The foregoing statement of the problem has referred to fibers and films, and the invention will be illustrated with respect to fibers. The problem is more general, however, and applies to the defined compositions in the forms of sheets, tubes, rods and molded articles as well as films, fibers and other filaments.
It is the primary object of this invention to provide compositions of matter containing at least weight percent of acrylonitrile in the polymer molecule which h vs long-lasting bacteriostatic properties.
A further object is to provide shaped articles from the compositions of the invention which have long-lasting bacteriostatic properties.
Gtlier and related objects will become evident from the following specification and claims.
These objects are realized, according to the invention, by dispersing within the fiber-forming acrylonitrile polymers defined herein at least about 0.5 weight percent and preferably from about 0.5 to 20 weight percent based on the weight of the fiber-forming polymer of 2,2'-thiobis (4,5-dichlcrophenol Articles made from the resulting compositions show pronounced bacteriostatic properties even after prolonged treatment with a heated aqueous detergent system.
According to a preferred embodiment of the present invention, a polymer containing at least 85 percent acrylonitrile in the polymer molecule, as described herein, is spun from an aqueous saline solution thereof into an aqueous coagulant. The coagulated product is stretched to effect orientation is washed in any conventional manner to extract saline constituents and is finally irreversibly dried. The compound 2,2'-thiobis (4,5-dichloro phenol) can be incorporated in the spun article during the course of its manufacture or after it is reduced to its final dimensions and irreversibly dried.
The invention is applicable to products made by dryspinning or wet-spinning from organic solutions of the polymer, as well as wet-spinning of aqueous saline solutions of the polymer.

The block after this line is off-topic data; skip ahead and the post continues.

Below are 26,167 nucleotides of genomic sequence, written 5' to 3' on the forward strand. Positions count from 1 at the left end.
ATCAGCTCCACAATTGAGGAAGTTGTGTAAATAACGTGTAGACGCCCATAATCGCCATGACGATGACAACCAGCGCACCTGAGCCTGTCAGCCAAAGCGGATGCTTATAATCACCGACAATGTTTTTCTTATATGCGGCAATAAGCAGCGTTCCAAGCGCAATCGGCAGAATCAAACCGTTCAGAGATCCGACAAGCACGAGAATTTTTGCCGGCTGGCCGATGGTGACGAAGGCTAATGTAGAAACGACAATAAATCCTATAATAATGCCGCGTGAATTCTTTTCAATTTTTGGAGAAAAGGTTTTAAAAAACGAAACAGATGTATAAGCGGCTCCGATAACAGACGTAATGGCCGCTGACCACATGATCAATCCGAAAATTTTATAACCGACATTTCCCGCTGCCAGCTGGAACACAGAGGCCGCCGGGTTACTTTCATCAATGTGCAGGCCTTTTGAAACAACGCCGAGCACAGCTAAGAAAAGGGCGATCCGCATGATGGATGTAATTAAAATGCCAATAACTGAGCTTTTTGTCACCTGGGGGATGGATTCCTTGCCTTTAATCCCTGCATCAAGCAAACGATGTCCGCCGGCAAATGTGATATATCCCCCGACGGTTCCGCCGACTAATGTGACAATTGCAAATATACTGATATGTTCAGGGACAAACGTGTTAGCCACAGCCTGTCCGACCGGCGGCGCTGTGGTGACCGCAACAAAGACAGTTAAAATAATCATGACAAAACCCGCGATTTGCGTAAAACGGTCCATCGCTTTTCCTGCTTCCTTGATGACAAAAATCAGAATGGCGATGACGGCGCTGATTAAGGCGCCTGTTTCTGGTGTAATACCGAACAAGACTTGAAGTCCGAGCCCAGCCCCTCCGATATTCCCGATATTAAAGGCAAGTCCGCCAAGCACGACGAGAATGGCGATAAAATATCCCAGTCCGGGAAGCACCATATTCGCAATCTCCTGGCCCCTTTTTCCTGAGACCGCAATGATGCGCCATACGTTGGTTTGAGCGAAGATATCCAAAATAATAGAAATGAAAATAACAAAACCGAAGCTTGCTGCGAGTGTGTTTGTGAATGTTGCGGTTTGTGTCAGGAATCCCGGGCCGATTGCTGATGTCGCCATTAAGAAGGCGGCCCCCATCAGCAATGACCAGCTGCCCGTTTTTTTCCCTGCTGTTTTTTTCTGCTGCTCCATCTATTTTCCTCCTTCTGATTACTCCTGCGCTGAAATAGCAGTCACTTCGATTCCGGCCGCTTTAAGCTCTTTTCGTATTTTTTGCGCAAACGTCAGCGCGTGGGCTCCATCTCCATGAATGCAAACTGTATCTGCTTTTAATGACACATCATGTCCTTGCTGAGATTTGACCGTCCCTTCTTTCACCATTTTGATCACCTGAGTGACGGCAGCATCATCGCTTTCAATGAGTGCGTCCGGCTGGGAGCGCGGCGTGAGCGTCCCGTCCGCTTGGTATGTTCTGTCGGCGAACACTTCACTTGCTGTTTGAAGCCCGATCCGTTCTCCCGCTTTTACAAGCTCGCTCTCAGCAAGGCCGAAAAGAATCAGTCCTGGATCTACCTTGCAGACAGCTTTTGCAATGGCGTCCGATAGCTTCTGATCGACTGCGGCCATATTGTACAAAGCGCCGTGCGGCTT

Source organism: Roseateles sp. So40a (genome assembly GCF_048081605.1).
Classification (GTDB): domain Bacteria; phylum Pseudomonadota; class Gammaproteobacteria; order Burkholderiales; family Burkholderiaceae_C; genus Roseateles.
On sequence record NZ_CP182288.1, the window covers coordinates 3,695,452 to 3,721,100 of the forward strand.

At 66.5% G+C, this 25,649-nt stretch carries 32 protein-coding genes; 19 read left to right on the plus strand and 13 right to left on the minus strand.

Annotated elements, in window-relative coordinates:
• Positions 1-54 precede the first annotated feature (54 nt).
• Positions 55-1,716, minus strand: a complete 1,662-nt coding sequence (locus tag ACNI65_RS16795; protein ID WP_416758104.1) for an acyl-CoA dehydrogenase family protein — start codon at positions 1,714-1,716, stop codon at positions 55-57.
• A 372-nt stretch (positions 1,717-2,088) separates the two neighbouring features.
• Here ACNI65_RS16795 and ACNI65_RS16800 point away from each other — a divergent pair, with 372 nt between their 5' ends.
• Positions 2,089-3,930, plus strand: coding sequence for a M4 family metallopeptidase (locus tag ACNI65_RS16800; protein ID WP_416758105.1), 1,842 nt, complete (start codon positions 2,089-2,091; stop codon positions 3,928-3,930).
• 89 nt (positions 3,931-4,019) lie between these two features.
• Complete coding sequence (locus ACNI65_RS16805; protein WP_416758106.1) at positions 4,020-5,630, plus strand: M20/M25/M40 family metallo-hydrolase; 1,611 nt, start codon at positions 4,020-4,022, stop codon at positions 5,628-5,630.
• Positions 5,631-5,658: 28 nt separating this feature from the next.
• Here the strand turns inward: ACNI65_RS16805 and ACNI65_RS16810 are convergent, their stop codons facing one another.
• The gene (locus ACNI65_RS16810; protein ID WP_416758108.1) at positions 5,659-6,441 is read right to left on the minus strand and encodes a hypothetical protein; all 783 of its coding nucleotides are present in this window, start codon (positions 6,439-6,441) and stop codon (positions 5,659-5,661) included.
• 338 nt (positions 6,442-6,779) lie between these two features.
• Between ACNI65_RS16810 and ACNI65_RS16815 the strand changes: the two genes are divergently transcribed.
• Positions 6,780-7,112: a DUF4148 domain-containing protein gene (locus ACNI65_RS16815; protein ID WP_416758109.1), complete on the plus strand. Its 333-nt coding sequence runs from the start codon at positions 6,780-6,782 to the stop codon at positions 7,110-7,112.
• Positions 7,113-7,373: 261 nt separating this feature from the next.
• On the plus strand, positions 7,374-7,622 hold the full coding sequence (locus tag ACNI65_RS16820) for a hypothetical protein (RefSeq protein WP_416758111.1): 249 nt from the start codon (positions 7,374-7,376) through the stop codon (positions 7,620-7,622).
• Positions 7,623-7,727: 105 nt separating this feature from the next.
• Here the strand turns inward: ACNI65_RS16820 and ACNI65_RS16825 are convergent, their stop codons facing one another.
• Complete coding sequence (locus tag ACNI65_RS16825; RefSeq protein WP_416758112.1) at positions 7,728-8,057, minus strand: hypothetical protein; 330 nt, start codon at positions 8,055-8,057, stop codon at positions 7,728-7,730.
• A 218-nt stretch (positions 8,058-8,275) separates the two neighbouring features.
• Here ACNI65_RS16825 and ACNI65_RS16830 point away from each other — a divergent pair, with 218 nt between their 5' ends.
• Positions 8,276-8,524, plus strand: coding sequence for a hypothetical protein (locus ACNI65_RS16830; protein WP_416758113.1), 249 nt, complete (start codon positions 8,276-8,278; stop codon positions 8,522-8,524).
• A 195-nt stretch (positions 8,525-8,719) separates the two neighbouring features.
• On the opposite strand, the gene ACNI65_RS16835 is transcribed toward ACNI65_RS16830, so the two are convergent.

The acrylonitrile polymer employed in practice of the present invention is advantageously, polyacrylonitrile, al though, as is readily apparent, any of the well known fiber and film-forming cop-olymers thereof that contain, polymerized in the polymer molecule, at least 85 weight percent of acrylonitrile with at least one other ethylenically unsaturated monomer that is copolymerizable with acrylonitrile may, beneficially, be utilized. The acrylonitrile polymer employed is soluble in an aqueous saline solvent which, usually, has therein at least about 50-60 weight percent of zinc chloride or its saline equivalents. US. 2,776,946, among many other reference sources, exemplifies of the monomers which may be copolynierized or interpolyrnerized with acrylonitrile to produce binary or ternary acrylonitrile copolymers that are useful in the practice of the invention.
The compound 2,2'-thiobis(4,5-dichlorophenol), hereafter called bacteriostatic agent, is well known to those skilled in the art, the preparation of which is described, among other reference sources, in US. 2,802,377, issued August 13, 1957. I
The bacteriostatic agent must be present in the shaped article in amounts of at least about 0.5 percent by weight, preferably 0.5 to 20 percent by weight based on the weight of the polymer. The permissible maximum pro portion depends on the limit of its compatibility with the organic spinning solution or aqueous saline solution, as
well as the polymeric material contained therein. The
maximum limit is generally about 20 weight percent, based on the weight of the acrylonitrile polymer.
The bacteriostatic agent can be added to the acrylonitrile polymer spinning solution in a mutual solvent therefor, or by milling said bacteriostatic agent to finely divided particles which are suspended in a small amount of the spinning solution media to form a concentrate thereof, followed by addition of said concentrate to the spinning solution with stirring.
Alternatively, the bacteriostatic agent can be incorporated into the water-swollen aquagel or finally oriented, irreversibly dried article by soaking the article in an aqueous solution of the bacteriostatic agent.